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E04456: Gregory the Great, in his Dialogues (2.8 and 2.37), describes the foundation of the monastery of Monte Cassino (central Italy) by *Benedict (of Nursia, monk, ob. 547 S01727), with its two chapels: one dedicated to *Martin (ascetic and bishop of Tours, ob. 397, S00050), in a former temple of Apollo; the other to *John (the Baptist, S00020), on the site of its altar, where Benedict was eventually buried. Written in Latin in Rome, c. 593.

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posted on 12.12.2017, 00:00 by frances
Gregory the Great, Dialogues 2.8

Ibi itaque uir Dei perueniens, contriuit idolum, subuertit aram, succidit lucos, atque in ipso templo Apollinis oraculum beati Martini, ubi uero ara eiusdem Apollinis fuit, oraculum sancti construxit Iohannis

‘When the man of God arrived at this spot, he destroyed the idol, overturned the altar and cut down the trees in the sacred groves. Then he turned the temple of Apollo into a chapel dedicated to St Martin, and where Apollo’s altar had stood, he built a chapel in honour of St John.’

Gregory the Great, Dialogues 2.37

Sepultus uero est in oratorio beati baptistae Iohannis, quod, destructa ara Apollinis, ipse construxit.

‘He was buried in the chapel of St John the Baptist, which he had built to replace the altar of Apollo.’

Text: de Vogüé 1978. Translation: Zimmerman 1959, modified.

History

Evidence ID

E04456

Saint Name

Benedict (of Nursia, monk, ob. 547) : S01727 Martin, ascetic and bishop of Tours, ob. 397 : S00050 John the Baptist : S00020

Saint Name in Source

Benedictus Martinus Iohannes Baptista

Type of Evidence

Literary - Hagiographical - Other saint-related texts

Language

Latin

Evidence not before

590

Evidence not after

604

Activity not before

500

Activity not after

550

Place of Evidence - Region

Rome and region

Place of Evidence - City, village, etc

Rome

Place of evidence - City name in other Language(s)

Rome Rome Rome Roma Ῥώμη Rhōmē

Major author/Major anonymous work

Gregory the Great (pope)

Cult activities - Places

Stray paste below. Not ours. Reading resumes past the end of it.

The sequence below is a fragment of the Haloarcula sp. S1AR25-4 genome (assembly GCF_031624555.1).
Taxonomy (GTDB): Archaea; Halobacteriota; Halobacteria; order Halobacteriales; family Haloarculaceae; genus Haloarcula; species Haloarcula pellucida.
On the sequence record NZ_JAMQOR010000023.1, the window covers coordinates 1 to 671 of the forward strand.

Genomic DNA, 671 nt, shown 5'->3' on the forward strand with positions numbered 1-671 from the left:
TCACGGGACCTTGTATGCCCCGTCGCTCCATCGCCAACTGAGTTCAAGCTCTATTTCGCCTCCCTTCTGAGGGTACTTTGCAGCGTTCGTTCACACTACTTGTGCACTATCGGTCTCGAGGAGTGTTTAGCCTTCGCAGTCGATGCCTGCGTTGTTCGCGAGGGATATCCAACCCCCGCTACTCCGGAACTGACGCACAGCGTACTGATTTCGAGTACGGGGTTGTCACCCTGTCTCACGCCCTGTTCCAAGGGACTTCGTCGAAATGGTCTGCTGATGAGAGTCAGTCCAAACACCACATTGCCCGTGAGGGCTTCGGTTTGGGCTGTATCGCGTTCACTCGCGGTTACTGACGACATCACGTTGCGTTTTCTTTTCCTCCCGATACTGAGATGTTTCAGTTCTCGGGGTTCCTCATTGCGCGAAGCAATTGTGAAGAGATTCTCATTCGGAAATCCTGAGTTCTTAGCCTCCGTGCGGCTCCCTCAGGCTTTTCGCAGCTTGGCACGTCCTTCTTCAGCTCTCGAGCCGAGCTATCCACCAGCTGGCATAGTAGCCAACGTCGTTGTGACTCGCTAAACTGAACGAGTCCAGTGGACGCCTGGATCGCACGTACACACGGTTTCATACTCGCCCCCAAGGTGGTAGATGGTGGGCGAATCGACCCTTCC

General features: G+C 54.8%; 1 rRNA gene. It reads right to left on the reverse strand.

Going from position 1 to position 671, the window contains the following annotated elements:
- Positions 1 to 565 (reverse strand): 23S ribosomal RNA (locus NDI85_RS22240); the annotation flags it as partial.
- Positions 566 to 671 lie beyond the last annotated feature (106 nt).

Cult building - dependent (chapel, baptistery, etc.)

Cult activities - Non Liturgical Practices and Customs

Appropriation of older cult sites

Cult Activities - Protagonists in Cult and Narratives

Pagans

Source

Gregory the Great (Pope, 590-604) wrote his Dialogues on the Lives and Miracles of the Italian Fathers (Dialogi de vita et miraculis patrum italicorum) in Rome around 593. Organised into four books, the first three are a collection of lives and miracles of various Italian saints. The longest is the Life of Benedict of Nursia, which comprises the entirety of book 2. The final book consists of an essay on the immortality of souls after death. As a whole, the work documents and explains the presence of the miraculous in the contemporary world and the ability of saints to effect miracles both before and after death. The attribution of the Dialogues to Gregory has been disputed, most recently by Francis Clark who argued that the work was created in the 680s in Rome. Others - such as Adalbert de Vogüé, Paul Meyvaert and Matthew dal Santo - have, however, strongly argued for Gregory's authorship and it is broadly accepted that Gregory was responsible for the Dialogues. For a discussion of Gregory's devotion in writing the Dialogues, see E04383, and for the role of the Dialogues as a tract justifying the nature of miracles and theorising on the immortality of souls, see E04506. Gregory's principal aim in collecting the miracle stories of the holy men and a very few women of sixth-century Italy was to show the presence of God's power on earth as manifested through them, rather than to encourage the cult of these individuals. Indeed, though posthumous miracles at the graves of a few individuals are recorded (and also a few miracles aided by contact relics of dead saints), there is very little emphasis in the Dialogues on posthumous cult; some of the miraculous events that Gregory records (e.g. E04429) are not even attributed to named individuals. Although very few of the holy persons in the Dialogues are 'proper' saints, with long-term cult, we have included them all in our database, for the sake of completeness and as an illustration of the impossibility of dividing 'proper' saints from more 'ordinary' holy individuals.

Discussion

For a fuller account of the Life of Benedict, see E04450.

Bibliography

Edition: Vogüé, A. de, Grégoire le Grand, Dialogues, Sources chrétiennes 260 (Paris: Cerf, 1979). Translation: Zimmerman, O.J., Dialogues of Saint Gregory the Great, Fathers of the Church 39 (Washington, D.C.: Catholic University of America Press, 1959). Further Reading: Clark, F.,The 'Gregorian' Dialogues and the Origins of Benedictine Monasticism (Leiden: Brill, 2003). Dal Santo, M., "The Shadow of A Doubt? A Note on the Dialogues and Registrum Epistolarum of Pope Gregory the Great (590–604)," Journal of Ecclesiatical History, 61.1, (2010), 3-17. Meyvaert, P., "The Enigma of Gregory the Great’s Dialogues: A Reply to Francis Clark," Journal of Ecclesiastical History 39 (1988), 335–81. Vogüé, A. de, "Grégoire le Grand et ses Dialogues d’après deux ouvrages récents," Revue d’histoire ecclésiastique 83 (1988), 281–348.

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